USB Mics, what are they for? Why would someone use one? These are both questions which have occurred to me in the past as I've never, until recently, used one. Our friends at Editor's Keys have been kind enough to lend me a couple of their SL series mics and my first question was, rather than why would I use one of these, can I use one of these with Pro Tools?
Before getting to the particular issues raised when trying to use USB mics with Pro Tools we should look at the mics themselves:
The SL150 is the simplest and most affordable of the USB mics in this range and currently retails at £99.99. It is a fixed cardioid, large diaphragm USB condenser mic. Construction-wise the die-cast, nickel finish body of the mic has a conical taper to it and with its cylindrical head if you took a U87 body and attached a U47's head you would have something cosmetically similar to this (though, with all due respect to the SL150 this is where the similarity to either of these mics ends...).
It has no controls on the body, just a USB B Type socket (the one you find on a printer) where the XLR would usually be. The 34mm gold diaphragm capsule is clearly visible behind the dual layer wire mesh and rather than having a power LED on the body, the capsule is up-lit by a blue LED so bright that it throws a small blue beam up to the ceiling.
The USB lead supplies power to the capsule and being a USB mic supplies bus power to the built-in A/D converter. The A/D converter is a 44.1/48 KHz affair but is 16 bit only. Although it will happily record into a 24bit session, the 8 least significant bits remain unused restricting the available dynamic range.
The SL600 is the most fully featured and most expensive in the Editors Keys range, though all of these mics are definitely at the affordable end of the market and currently retails at £189.99. After the conservative looks of the SL150 the SL600 is definitely a show off with a matte black cylindrical body and a bright orange grille! However gaudy that sounds, in the flesh it looks like a perfectly sensible piece of hardware. Attachment to the supplied shock mount is by a chunky thread surrounding the USB B socket and an identical blue LED shows the mic is powered up. This is also a fixed cardioid LDC. On the body, there are HPF and pad switches and a twin aluminium knobs, one for gain and the other for headphone volume.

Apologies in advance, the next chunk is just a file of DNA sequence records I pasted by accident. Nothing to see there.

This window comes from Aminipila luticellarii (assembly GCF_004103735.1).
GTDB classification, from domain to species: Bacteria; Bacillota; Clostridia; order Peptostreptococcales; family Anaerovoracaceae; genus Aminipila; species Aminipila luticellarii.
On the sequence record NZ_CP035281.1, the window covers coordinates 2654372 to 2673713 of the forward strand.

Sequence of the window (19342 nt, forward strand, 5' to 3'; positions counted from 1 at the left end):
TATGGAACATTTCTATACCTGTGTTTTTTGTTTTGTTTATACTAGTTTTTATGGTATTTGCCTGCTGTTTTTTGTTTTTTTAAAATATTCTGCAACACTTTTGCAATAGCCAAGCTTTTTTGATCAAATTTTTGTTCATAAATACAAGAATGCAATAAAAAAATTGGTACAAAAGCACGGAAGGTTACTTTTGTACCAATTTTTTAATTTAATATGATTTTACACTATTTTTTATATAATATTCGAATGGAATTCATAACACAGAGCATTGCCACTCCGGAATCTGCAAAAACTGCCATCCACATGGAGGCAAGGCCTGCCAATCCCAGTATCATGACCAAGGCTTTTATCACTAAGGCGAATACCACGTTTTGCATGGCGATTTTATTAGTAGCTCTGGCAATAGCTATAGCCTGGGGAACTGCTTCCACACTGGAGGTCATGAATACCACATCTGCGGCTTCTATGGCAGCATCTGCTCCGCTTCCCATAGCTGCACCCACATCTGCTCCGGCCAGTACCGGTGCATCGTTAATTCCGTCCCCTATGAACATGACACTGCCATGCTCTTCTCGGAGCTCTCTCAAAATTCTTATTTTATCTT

Here we get to the principal difference between the SL150 and the SL600 Whereas the SL150 is an input only device and shows up as an audio interface with no outputs, the SL600 is a 2 in 2 out device, effectively an audio interface built into a mic. The 2 inputs into the DAW can be disregarded, the mic is mono and the two outputs from the mic are just duplicates of each other but it is the integral headphone output which makes this interesting.
The SL600 routes the microphone output direct to the headphones at zero latency and the ability to monitor your DAW through the mic might make this a convenient all in one tracking solution.
Testing the output through Stillwell Audio's excellent Bitter reveals that although the supplied literature says the conversion is 16 bit, the output shows as floating 32 bit, suggesting a difference between the converters, having checked with Editor's Keys I'm told that the SL600 "features a 32-bit audio engine but records 16bit out of the box. This makes it compatible with more software (and situations.)".